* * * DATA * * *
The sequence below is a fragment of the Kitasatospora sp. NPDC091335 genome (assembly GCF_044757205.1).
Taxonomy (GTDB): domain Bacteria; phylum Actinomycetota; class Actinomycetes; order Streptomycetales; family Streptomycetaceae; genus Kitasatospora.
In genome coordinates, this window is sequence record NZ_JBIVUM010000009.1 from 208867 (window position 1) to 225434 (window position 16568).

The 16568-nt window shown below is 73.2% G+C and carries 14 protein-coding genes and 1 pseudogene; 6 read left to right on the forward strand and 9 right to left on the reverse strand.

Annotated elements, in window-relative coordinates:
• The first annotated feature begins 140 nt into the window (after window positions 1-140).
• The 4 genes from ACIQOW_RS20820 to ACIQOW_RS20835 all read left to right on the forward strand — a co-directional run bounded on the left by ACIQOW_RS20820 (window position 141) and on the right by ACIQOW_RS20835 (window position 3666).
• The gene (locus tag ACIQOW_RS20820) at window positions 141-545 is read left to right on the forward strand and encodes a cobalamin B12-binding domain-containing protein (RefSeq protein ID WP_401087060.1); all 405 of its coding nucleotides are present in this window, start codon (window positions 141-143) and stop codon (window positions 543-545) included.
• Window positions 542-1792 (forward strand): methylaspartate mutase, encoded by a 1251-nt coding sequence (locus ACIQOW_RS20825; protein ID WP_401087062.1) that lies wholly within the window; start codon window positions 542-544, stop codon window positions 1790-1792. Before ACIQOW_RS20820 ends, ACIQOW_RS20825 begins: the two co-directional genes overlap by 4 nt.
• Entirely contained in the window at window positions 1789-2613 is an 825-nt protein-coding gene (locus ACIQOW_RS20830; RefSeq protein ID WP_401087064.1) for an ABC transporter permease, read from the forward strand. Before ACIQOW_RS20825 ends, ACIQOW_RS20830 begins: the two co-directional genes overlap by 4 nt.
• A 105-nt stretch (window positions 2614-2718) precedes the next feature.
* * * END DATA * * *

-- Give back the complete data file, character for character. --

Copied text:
The sequence below is a fragment of the Kitasatospora sp. NPDC091335 genome (assembly GCF_044757205.1).
Taxonomy (GTDB): domain Bacteria; phylum Actinomycetota; class Actinomycetes; order Streptomycetales; family Streptomycetaceae; genus Kitasatospora.
In genome coordinates, this window is sequence record NZ_JBIVUM010000009.1 from 208867 (window position 1) to 225434 (window position 16568).

The 16568-nt window shown below is 73.2% G+C and carries 14 protein-coding genes and 1 pseudogene; 6 read left to right on the forward strand and 9 right to left on the reverse strand.

Annotated elements, in window-relative coordinates:
• The first annotated feature begins 140 nt into the window (after window positions 1-140).
• The 4 genes from ACIQOW_RS20820 to ACIQOW_RS20835 all read left to right on the forward strand — a co-directional run bounded on the left by ACIQOW_RS20820 (window position 141) and on the right by ACIQOW_RS20835 (window position 3666).
• The gene (locus tag ACIQOW_RS20820) at window positions 141-545 is read left to right on the forward strand and encodes a cobalamin B12-binding domain-containing protein (RefSeq protein ID WP_401087060.1); all 405 of its coding nucleotides are present in this window, start codon (window positions 141-143) and stop codon (window positions 543-545) included.
• Window positions 542-1792 (forward strand): methylaspartate mutase, encoded by a 1251-nt coding sequence (locus ACIQOW_RS20825; protein ID WP_401087062.1) that lies wholly within the window; start codon window positions 542-544, stop codon window positions 1790-1792. Before ACIQOW_RS20820 ends, ACIQOW_RS20825 begins: the two co-directional genes overlap by 4 nt.
• Entirely contained in the window at window positions 1789-2613 is an 825-nt protein-coding gene (locus ACIQOW_RS20830; RefSeq protein ID WP_401087064.1) for an ABC transporter permease, read from the forward strand. Before ACIQOW_RS20825 ends, ACIQOW_RS20830 begins: the two co-directional genes overlap by 4 nt.
• A 105-nt stretch (window positions 2614-2718) precedes the next feature.